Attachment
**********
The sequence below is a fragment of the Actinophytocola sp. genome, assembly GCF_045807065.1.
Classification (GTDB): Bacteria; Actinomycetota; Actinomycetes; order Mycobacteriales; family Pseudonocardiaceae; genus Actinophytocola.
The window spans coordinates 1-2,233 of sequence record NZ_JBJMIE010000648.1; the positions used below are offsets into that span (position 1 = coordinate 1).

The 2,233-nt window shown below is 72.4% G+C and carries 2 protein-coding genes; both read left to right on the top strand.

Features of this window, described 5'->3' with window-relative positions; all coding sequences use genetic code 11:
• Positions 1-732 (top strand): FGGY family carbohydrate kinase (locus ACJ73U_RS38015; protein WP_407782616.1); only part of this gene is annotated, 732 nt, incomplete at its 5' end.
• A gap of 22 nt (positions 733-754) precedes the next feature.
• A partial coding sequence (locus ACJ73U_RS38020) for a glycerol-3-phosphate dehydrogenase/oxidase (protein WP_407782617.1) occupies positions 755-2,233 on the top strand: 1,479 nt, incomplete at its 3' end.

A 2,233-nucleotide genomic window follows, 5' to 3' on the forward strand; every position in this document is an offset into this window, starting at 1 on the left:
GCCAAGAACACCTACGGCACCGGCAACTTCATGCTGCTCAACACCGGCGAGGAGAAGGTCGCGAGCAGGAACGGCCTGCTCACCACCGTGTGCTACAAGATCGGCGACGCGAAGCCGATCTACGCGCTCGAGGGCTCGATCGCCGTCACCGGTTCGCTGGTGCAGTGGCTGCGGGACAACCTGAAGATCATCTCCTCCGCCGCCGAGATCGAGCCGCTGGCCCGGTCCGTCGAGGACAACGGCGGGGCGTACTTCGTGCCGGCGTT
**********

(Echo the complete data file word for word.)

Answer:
The sequence below is a fragment of the Actinophytocola sp. genome, assembly GCF_045807065.1.
Classification (GTDB): Bacteria; Actinomycetota; Actinomycetes; order Mycobacteriales; family Pseudonocardiaceae; genus Actinophytocola.
The window spans coordinates 1-2,233 of sequence record NZ_JBJMIE010000648.1; the positions used below are offsets into that span (position 1 = coordinate 1).

The 2,233-nt window shown below is 72.4% G+C and carries 2 protein-coding genes; both read left to right on the top strand.

Features of this window, described 5'->3' with window-relative positions; all coding sequences use genetic code 11:
• Positions 1-732 (top strand): FGGY family carbohydrate kinase (locus ACJ73U_RS38015; protein WP_407782616.1); only part of this gene is annotated, 732 nt, incomplete at its 5' end.
• A gap of 22 nt (positions 733-754) precedes the next feature.
• A partial coding sequence (locus ACJ73U_RS38020) for a glycerol-3-phosphate dehydrogenase/oxidase (protein WP_407782617.1) occupies positions 755-2,233 on the top strand: 1,479 nt, incomplete at its 3' end.

A 2,233-nucleotide genomic window follows, 5' to 3' on the forward strand; every position in this document is an offset into this window, starting at 1 on the left:
GCCAAGAACACCTACGGCACCGGCAACTTCATGCTGCTCAACACCGGCGAGGAGAAGGTCGCGAGCAGGAACGGCCTGCTCACCACCGTGTGCTACAAGATCGGCGACGCGAAGCCGATCTACGCGCTCGAGGGCTCGATCGCCGTCACCGGTTCGCTGGTGCAGTGGCTGCGGGACAACCTGAAGATCATCTCCTCCGCCGCCGAGATCGAGCCGCTGGCCCGGTCCGTCGAGGACAACGGCGGGGCGTACTTCGTGCCGGCGTT